The Unscripted Associate Producer Field Guide
Posted on: Sep 14, 2023
Reality TV has been a staple in American media for over 30 years, ranging from documentaries to formats to “shiny floor” game shows. Regardless of which type of reality, or unscripted show you’re considering, there are many jobs one can work behind the camera, such as a producer. That being said, there are several jobs one can work within the producer realm.
If you would like to get into unscripted production, looking for opportunities as an associate producer or “AP,” is a great way to get your foot in the door.
What is an associate producer?
An associate producer is a junior-level position on the producer’s team. Some ways to get into this position is to get promoted from being a production assistant or development assistant/coordinator at a production company, or to go from being a story assistant to an associate producer. Though with many positions in production, there is no one set path.
What does an associate producer do?
The exciting world of crafting engaging unscripted stories is both challenging and rewarding, and as an associate producer, you’ll be at the center of it all. Every prop, cast member, storyline and location you see in your favorite television shows has been well thought out and curated by an associate producer. As an associate producer, you’ll be at the center of it all.
As an associate producer, you’ll be booking locations, casting day players, pitching story ideas and solving story problems. A great AP is organized, can talk to anyone (regardless of their personality type) and is a creative thinker who comes up with unique ways to tell stories.
Without the work of an associate producer, standout characters would not get cast on your favorite reality shows. APs search diligently for the right location, shot, sound and camera angle to illicit specific reactions. Although being an associate producer is a junior-level job, it’s one that comes with much responsibility. The skill sets one learns as an AP provides producers with a stable foundation from which to elevate their producing career.
For casting and story purposes, there’s a massive amount of research that must be conducted accurately and in a timely manner. The number-one thing that will make your job as an associate producer easier is the ability to genuinely connect to their person you’re talking to and the story they are telling.
Learn what’s bothering cast members and why. See how the project you’re working on gives a cast member potential opportunities to solve their own problem. Remember: If the story you’re producing is based on conflict, don’t try to solve their problems. The story is in how cast members solve their own issues. Knowing what needs to change to bring the protagonist success will make your job easier as you battle the multiple pivots to finalize the story.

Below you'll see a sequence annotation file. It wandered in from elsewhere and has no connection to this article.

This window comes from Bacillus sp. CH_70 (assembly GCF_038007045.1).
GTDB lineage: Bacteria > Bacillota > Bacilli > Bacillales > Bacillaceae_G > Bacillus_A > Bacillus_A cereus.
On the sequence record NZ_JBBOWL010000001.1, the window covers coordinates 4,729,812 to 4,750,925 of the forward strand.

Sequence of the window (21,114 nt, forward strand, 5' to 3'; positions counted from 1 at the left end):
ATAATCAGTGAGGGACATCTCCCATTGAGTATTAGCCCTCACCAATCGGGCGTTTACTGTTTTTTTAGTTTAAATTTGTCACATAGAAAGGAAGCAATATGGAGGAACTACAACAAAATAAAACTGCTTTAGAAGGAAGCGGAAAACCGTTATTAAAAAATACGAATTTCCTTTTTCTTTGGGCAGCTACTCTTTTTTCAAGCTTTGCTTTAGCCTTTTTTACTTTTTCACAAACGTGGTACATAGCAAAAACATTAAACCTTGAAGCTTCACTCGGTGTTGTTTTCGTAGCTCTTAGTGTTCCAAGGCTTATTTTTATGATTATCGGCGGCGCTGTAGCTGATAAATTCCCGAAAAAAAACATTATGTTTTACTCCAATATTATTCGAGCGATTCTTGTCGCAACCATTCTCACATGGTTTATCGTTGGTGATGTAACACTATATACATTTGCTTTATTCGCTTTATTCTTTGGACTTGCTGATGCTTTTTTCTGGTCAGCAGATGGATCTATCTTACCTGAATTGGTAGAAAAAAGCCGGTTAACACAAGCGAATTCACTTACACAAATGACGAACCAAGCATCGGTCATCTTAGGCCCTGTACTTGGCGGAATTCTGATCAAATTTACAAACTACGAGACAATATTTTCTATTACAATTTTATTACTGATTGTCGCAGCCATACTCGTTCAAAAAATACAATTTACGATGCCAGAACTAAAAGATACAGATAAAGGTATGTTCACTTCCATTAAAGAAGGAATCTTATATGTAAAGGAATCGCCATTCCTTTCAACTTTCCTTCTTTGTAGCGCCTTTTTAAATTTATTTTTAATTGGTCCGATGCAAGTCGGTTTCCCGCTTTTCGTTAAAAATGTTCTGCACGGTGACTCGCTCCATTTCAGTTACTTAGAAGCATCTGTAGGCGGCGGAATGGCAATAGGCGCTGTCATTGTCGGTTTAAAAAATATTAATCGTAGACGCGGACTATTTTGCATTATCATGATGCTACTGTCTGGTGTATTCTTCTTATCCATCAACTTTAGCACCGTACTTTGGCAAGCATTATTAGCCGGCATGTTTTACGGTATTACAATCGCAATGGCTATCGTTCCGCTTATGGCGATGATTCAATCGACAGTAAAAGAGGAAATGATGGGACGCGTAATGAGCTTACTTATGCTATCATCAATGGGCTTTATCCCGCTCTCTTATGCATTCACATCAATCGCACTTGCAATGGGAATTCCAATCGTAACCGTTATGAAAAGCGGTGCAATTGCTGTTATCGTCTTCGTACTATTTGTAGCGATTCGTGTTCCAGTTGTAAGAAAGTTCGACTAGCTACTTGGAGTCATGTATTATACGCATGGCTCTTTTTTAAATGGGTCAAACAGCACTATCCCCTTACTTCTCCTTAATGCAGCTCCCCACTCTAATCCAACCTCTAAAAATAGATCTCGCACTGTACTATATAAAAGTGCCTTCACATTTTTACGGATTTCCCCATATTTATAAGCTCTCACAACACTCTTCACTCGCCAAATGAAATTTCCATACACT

Check in with your cast at least every other day at the beginning, then daily for quick chats and updates close to and during shooting. This may seem excessive, but I have had cast members and day players drop out at the last minute. Keeping in regular contact is a great way to get ahead of any casting snafus beforehand.
Nurture conversations with the cast by connecting with them about things they like. I’m an introvert who doesn’t talk much, but one thing I am enthusiastic about is connecting over topics someone has a passion for. It’s a great way to get people to open up and make it easier for people to acquiesce when I direct them in the field. Remember to connect with your fellow production workers who have the same passion for storytelling that you do. Working on-set is tiring and can get lonely quickly. Building a support network always helps.
APs have a lot of work, but please utilize your team. Have clear communication with your producer. You do not have to have all the answers, so the moment you find yourself stuck, speak up! Asking for help is never a problem, but before bringing up an issue, have some solutions ready to share so that your team knows that you’ve tried to solve the problem.
As a junior member of the team, you have just as much to contribute as anyone else. Have ideas about how to approach a story from a unique way. The best way to do that is to become a great listener. Ask yourself if there are any problems on-set you can help to resolve. When slaying dragons in the field, make sure that you clearly understand what’s expected of you. Underpromise and overdeliver because you never know what challenges will come up.
While it is tempting to say “yes” to most requests, do only what you can do and learn to delegate wherever possible. Respectfully assert your boundaries. This will prevent burnout and allow you to enjoy your producing journey.
Before the show wraps, I exchange contact information with everyone I worked with and follow up for a coffee or dinner about a week after wrap. When people reciprocate my efforts, I keep in touch. I let relationships where there is no reciprocation fall away with no hard feelings. Remember: Networking is a numbers game, so don’t be discouraged about the connections that don’t seem to work out. Your people are out there, so keep doing what you do best so they can find you.
Becoming a great associate producer takes patience, confidence and the ability to adapt. Don’t be worried about not knowing an answer, because you will figure it out, so stay calm. With these tips you’ll find yourself booked and in demand. If you have any thoughts on this topic, feel free to connect with me directly @budlongaveprods on X. (formerly known as Twitter).
Happy job hunting and I’ll see you on the next project!
Gabrielle Glenn is an unscripted TV producer and development professional.
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